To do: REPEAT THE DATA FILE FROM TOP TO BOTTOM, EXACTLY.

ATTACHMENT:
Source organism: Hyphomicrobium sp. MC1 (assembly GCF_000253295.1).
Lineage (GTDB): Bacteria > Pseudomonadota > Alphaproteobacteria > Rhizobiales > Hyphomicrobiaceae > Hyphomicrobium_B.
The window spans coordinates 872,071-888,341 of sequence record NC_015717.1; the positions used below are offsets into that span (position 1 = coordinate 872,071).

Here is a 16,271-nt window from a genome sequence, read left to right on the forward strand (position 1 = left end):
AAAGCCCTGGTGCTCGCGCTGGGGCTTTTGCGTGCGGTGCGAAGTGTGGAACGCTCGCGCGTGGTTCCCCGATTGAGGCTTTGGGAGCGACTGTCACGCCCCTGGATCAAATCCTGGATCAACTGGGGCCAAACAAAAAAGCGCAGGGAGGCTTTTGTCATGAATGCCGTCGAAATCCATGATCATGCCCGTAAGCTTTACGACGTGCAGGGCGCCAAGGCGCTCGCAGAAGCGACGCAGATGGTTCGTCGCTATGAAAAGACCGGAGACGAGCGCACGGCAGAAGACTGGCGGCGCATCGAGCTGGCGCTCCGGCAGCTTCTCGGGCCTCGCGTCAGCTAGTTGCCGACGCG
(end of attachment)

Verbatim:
Source organism: Hyphomicrobium sp. MC1 (assembly GCF_000253295.1).
Lineage (GTDB): Bacteria > Pseudomonadota > Alphaproteobacteria > Rhizobiales > Hyphomicrobiaceae > Hyphomicrobium_B.
The window spans coordinates 872,071-888,341 of sequence record NC_015717.1; the positions used below are offsets into that span (position 1 = coordinate 872,071).

Here is a 16,271-nt window from a genome sequence, read left to right on the forward strand (position 1 = left end):
AAAGCCCTGGTGCTCGCGCTGGGGCTTTTGCGTGCGGTGCGAAGTGTGGAACGCTCGCGCGTGGTTCCCCGATTGAGGCTTTGGGAGCGACTGTCACGCCCCTGGATCAAATCCTGGATCAACTGGGGCCAAACAAAAAAGCGCAGGGAGGCTTTTGTCATGAATGCCGTCGAAATCCATGATCATGCCCGTAAGCTTTACGACGTGCAGGGCGCCAAGGCGCTCGCAGAAGCGACGCAGATGGTTCGTCGCTATGAAAAGACCGGAGACGAGCGCACGGCAGAAGACTGGCGGCGCATCGAGCTGGCGCTCCGGCAGCTTCTCGGGCCTCGCGTCAGCTAGTTGCCGACGCG